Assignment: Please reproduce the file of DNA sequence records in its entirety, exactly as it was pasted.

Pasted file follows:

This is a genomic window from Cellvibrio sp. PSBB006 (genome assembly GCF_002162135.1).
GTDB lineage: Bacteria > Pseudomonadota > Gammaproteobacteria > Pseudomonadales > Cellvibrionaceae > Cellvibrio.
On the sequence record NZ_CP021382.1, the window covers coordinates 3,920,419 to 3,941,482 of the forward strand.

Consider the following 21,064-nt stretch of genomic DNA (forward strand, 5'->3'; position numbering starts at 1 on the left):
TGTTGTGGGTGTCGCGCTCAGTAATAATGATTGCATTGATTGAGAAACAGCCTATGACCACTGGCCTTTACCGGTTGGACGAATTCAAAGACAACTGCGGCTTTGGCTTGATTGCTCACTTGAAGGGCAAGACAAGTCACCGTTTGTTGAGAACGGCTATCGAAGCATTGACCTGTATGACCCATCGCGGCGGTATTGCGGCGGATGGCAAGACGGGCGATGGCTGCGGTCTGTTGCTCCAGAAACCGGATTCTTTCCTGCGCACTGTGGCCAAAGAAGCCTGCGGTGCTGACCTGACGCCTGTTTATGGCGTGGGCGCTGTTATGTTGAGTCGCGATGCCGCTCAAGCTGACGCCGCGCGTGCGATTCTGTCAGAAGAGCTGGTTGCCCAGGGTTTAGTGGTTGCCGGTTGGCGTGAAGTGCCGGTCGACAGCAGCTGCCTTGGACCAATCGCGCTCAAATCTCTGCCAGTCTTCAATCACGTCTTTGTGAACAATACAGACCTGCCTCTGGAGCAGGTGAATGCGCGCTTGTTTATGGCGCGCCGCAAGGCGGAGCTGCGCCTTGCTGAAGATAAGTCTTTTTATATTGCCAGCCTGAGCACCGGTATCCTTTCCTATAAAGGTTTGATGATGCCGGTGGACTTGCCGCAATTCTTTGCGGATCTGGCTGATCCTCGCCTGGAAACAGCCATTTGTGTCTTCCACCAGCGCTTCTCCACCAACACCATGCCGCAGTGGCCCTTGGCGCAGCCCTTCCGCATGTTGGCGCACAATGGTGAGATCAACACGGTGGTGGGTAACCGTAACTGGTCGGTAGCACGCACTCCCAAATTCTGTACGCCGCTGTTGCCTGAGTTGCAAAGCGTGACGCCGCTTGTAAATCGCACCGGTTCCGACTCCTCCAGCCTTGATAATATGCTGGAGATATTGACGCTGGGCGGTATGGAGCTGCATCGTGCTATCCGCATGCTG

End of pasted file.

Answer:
This is a genomic window from Cellvibrio sp. PSBB006 (genome assembly GCF_002162135.1).
GTDB lineage: Bacteria > Pseudomonadota > Gammaproteobacteria > Pseudomonadales > Cellvibrionaceae > Cellvibrio.
On the sequence record NZ_CP021382.1, the window covers coordinates 3,920,419 to 3,941,482 of the forward strand.

Consider the following 21,064-nt stretch of genomic DNA (forward strand, 5'->3'; position numbering starts at 1 on the left):
TGTTGTGGGTGTCGCGCTCAGTAATAATGATTGCATTGATTGAGAAACAGCCTATGACCACTGGCCTTTACCGGTTGGACGAATTCAAAGACAACTGCGGCTTTGGCTTGATTGCTCACTTGAAGGGCAAGACAAGTCACCGTTTGTTGAGAACGGCTATCGAAGCATTGACCTGTATGACCCATCGCGGCGGTATTGCGGCGGATGGCAAGACGGGCGATGGCTGCGGTCTGTTGCTCCAGAAACCGGATTCTTTCCTGCGCACTGTGGCCAAAGAAGCCTGCGGTGCTGACCTGACGCCTGTTTATGGCGTGGGCGCTGTTATGTTGAGTCGCGATGCCGCTCAAGCTGACGCCGCGCGTGCGATTCTGTCAGAAGAGCTGGTTGCCCAGGGTTTAGTGGTTGCCGGTTGGCGTGAAGTGCCGGTCGACAGCAGCTGCCTTGGACCAATCGCGCTCAAATCTCTGCCAGTCTTCAATCACGTCTTTGTGAACAATACAGACCTGCCTCTGGAGCAGGTGAATGCGCGCTTGTTTATGGCGCGCCGCAAGGCGGAGCTGCGCCTTGCTGAAGATAAGTCTTTTTATATTGCCAGCCTGAGCACCGGTATCCTTTCCTATAAAGGTTTGATGATGCCGGTGGACTTGCCGCAATTCTTTGCGGATCTGGCTGATCCTCGCCTGGAAACAGCCATTTGTGTCTTCCACCAGCGCTTCTCCACCAACACCATGCCGCAGTGGCCCTTGGCGCAGCCCTTCCGCATGTTGGCGCACAATGGTGAGATCAACACGGTGGTGGGTAACCGTAACTGGTCGGTAGCACGCACTCCCAAATTCTGTACGCCGCTGTTGCCTGAGTTGCAAAGCGTGACGCCGCTTGTAAATCGCACCGGTTCCGACTCCTCCAGCCTTGATAATATGCTGGAGATATTGACGCTGGGCGGTATGGAGCTGCATCGTGCTATCCGCATGCTG